Most people confuse these two things: data and information. Data are the hard, observable facts whereas information is (potentially) useful knowledge. This confusion can lead to abuse of statistical data by presenting it to look like information, whereas it may only be a distraction or, worse, misinformation.
We see this frequently in political advertising for example. "We've just added $15M to the budget of ABC" may be valid data, but it could be being used to obfuscate or misrepresent the relevant information - such as, that per capita spending (what people might really care about this situation) has decreased.
Getting useful information out of raw data is not always easy. In the field of ABA for example, it's particularly challenging. The data may tell us that a behaviour has increased in frequency but how useful is that information? Has the severity increased or decreased (and is that being measured?) Is it occurring more frequently within a specific context, that has come under increased scrutiny of observation? Has there been a recent change in the child's diet? Are there other stressors involved? A Behaviour Analyst undergoes years of training in order to understand what factors might need to be considered before making a decision as to what adjustments may or may not need to be made to an ABA program.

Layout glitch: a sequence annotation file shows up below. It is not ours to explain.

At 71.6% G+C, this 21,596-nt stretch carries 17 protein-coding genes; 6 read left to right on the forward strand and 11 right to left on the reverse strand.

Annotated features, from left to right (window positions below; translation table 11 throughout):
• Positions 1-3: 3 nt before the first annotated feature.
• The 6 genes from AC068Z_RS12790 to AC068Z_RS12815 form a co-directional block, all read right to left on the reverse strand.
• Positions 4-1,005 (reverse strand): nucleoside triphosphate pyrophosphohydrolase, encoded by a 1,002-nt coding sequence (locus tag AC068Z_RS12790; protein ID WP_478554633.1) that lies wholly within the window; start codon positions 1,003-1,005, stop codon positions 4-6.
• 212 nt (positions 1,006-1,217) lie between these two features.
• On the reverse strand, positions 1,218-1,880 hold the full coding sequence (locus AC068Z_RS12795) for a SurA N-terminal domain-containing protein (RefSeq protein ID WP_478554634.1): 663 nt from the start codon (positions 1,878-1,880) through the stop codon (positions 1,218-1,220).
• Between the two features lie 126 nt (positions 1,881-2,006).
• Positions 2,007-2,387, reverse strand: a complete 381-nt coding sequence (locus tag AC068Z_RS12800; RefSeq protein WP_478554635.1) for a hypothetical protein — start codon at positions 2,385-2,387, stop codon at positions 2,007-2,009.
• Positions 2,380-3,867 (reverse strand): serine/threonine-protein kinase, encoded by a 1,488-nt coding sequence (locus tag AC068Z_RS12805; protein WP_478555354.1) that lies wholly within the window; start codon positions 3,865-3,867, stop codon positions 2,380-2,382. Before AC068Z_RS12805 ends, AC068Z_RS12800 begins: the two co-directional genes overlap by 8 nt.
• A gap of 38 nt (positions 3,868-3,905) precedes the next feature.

Modern computing solutions such as ours, offer a number of effective ways of providing analysts with the tools to more efficiently analyze the data collected by ABA teams and extract from its murk very useful information that might otherwise be overlooked by even the most skilled analysts.